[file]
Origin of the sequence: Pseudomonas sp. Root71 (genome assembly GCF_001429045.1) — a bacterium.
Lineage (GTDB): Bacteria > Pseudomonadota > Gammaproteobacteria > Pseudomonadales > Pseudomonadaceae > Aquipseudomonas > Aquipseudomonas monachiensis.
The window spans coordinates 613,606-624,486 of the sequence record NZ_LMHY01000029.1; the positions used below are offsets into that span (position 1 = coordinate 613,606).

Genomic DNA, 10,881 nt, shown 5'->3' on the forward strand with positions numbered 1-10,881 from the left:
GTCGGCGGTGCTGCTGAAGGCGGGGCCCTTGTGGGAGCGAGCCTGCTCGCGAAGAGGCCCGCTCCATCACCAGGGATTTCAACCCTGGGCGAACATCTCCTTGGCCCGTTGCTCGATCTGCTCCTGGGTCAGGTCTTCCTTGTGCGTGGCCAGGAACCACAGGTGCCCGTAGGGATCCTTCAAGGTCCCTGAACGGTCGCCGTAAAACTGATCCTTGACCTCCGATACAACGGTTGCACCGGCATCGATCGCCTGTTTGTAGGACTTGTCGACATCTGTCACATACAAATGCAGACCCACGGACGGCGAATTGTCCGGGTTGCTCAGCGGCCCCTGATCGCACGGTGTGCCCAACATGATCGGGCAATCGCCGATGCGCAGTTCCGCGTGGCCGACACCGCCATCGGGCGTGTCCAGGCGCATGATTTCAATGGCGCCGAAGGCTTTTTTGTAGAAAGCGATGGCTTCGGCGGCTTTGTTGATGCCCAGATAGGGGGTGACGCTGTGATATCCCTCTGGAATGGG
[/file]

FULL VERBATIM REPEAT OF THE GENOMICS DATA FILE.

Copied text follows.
Origin of the sequence: Pseudomonas sp. Root71 (genome assembly GCF_001429045.1) — a bacterium.
Lineage (GTDB): Bacteria > Pseudomonadota > Gammaproteobacteria > Pseudomonadales > Pseudomonadaceae > Aquipseudomonas > Aquipseudomonas monachiensis.
The window spans coordinates 613,606-624,486 of the sequence record NZ_LMHY01000029.1; the positions used below are offsets into that span (position 1 = coordinate 613,606).

Genomic DNA, 10,881 nt, shown 5'->3' on the forward strand with positions numbered 1-10,881 from the left:
GTCGGCGGTGCTGCTGAAGGCGGGGCCCTTGTGGGAGCGAGCCTGCTCGCGAAGAGGCCCGCTCCATCACCAGGGATTTCAACCCTGGGCGAACATCTCCTTGGCCCGTTGCTCGATCTGCTCCTGGGTCAGGTCTTCCTTGTGCGTGGCCAGGAACCACAGGTGCCCGTAGGGATCCTTCAAGGTCCCTGAACGGTCGCCGTAAAACTGATCCTTGACCTCCGATACAACGGTTGCACCGGCATCGATCGCCTGTTTGTAGGACTTGTCGACATCTGTCACATACAAATGCAGACCCACGGACGGCGAATTGTCCGGGTTGCTCAGCGGCCCCTGATCGCACGGTGTGCCCAACATGATCGGGCAATCGCCGATGCGCAGTTCCGCGTGGCCGACACCGCCATCGGGCGTGTCCAGGCGCATGATTTCAATGGCGCCGAAGGCTTTTTTGTAGAAAGCGATGGCTTCGGCGGCTTTGTTGATGCCCAGATAGGGGGTGACGCTGTGATATCCCTCTGGAATGGG